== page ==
Sister Eileen Murphy, a Catholic Nun along with the Sisters of Mercy, and members of a Social Action Conference of Mercy, saw the social needs in Providence and started two soup kitchen’s Amos House and McAuley House in the mid ‘70’s that began to serve free meals to the homeless community.
Amos House was created from her small soup kitchen at 56 Somerset Street, gathering free food from the city’s farmer’s market and a restaurant on Federal Hill.
Named after the Old Testament prophet who stood for social justice, Amos House provides free lunches to many hungry people a day. After a while, Amos House added breakfast to its menu.
To support the growing soup kitchen, Sister Eileen teams up with eight other groups to form the Fund for Community Progress, which raises money through payroll deduction programs.
In 1983, her vision of a “Cathedral for the poor” is realized with the building of Amos House’s bright new dining hall at 415 Friendship Street, right around the corner from the small soup kitchen at 56 Somerset Street, which was transformed into a shelter for homeless men.
In response to a growing homeless population spurred by a national recession and welfare cuts, Amos House also opens a women’s shelter, a transitional residence for homeless families, and a rooming house for women with special needs. Substance abuse counseling is offered to residents and guests.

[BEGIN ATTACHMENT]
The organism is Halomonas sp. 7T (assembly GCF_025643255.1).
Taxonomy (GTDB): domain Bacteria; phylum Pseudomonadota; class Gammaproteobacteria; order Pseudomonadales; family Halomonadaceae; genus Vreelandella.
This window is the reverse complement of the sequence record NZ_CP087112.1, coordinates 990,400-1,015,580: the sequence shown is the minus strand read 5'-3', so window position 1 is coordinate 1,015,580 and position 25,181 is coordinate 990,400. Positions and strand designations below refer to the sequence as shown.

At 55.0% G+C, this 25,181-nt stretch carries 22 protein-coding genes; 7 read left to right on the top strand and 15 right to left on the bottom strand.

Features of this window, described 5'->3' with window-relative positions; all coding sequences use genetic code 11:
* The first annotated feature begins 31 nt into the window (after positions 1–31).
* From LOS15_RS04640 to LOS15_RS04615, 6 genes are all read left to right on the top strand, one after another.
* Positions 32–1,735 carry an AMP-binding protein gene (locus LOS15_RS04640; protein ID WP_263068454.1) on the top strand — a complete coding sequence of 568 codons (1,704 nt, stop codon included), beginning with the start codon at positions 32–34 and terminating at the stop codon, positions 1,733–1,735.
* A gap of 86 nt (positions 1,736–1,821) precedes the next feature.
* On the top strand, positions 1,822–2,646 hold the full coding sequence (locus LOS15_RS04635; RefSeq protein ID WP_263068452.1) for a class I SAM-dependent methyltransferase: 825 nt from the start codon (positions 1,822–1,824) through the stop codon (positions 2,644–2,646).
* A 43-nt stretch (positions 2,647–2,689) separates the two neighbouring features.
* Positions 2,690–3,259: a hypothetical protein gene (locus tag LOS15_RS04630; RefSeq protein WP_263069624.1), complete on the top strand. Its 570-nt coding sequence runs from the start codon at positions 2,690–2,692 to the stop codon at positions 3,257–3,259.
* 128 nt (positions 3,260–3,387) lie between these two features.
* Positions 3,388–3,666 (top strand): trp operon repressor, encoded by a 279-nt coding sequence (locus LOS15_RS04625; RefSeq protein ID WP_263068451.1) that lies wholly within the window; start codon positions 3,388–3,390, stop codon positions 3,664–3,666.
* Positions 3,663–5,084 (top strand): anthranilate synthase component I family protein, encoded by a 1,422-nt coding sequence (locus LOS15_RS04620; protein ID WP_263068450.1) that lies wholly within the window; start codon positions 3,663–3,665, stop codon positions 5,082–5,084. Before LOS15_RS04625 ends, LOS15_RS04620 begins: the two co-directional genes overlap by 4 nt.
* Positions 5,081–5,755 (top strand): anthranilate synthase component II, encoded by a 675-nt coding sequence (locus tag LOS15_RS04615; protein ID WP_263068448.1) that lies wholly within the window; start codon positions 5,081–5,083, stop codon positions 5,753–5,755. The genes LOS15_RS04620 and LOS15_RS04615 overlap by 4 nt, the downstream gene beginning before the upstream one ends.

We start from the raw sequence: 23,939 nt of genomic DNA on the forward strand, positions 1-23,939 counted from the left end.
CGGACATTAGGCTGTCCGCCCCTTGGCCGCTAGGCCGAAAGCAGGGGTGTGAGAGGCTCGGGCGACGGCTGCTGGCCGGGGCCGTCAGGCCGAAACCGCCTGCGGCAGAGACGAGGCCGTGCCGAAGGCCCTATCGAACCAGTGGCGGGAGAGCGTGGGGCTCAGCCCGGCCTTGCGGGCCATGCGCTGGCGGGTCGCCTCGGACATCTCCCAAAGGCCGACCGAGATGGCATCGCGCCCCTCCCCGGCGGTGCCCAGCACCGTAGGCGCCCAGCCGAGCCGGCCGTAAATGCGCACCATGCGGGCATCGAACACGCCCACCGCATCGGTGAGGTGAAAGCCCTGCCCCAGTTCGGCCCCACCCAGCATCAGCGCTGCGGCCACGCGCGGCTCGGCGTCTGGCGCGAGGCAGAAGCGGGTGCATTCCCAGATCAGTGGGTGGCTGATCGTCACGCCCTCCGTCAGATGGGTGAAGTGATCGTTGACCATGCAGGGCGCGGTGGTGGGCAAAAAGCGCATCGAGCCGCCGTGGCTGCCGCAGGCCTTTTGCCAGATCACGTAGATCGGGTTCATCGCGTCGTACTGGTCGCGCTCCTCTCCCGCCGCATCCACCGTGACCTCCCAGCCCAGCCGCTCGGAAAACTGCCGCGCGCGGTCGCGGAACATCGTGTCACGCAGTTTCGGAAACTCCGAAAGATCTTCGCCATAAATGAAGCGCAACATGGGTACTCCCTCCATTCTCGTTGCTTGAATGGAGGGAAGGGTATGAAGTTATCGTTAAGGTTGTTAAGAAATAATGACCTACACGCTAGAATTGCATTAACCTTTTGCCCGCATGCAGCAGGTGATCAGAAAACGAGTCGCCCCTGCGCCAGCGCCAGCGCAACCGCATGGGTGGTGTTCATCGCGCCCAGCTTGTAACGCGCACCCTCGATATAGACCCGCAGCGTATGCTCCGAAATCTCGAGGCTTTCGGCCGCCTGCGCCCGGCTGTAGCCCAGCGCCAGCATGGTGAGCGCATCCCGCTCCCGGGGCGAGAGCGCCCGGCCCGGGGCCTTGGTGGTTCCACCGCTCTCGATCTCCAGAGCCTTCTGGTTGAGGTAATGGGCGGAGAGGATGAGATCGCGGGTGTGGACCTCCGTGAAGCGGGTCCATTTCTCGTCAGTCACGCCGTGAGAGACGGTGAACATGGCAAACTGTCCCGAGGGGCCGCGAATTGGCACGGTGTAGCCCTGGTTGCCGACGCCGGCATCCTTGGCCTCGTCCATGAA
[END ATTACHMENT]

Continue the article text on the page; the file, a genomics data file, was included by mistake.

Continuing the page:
McAuley House was created when the Sisters of Mercy rented a house on Gallup Street, aiming to meet the most basic needs of poor women, men and children on the South Side of Providence.
The Sisters, working alongside dedicated volunteers, began providing food, clothing and community in an atmosphere of love and respect. Sr. Eileen Murphy was the first director.
She visited rooming houses and taverns, inviting people to a hot meal. The first day two people came, the next day, a dozen. The daily crowds grew.
Sadly, Sister Eileen passed away in 1983, but she will always be remembered for her kindness to the homeless community.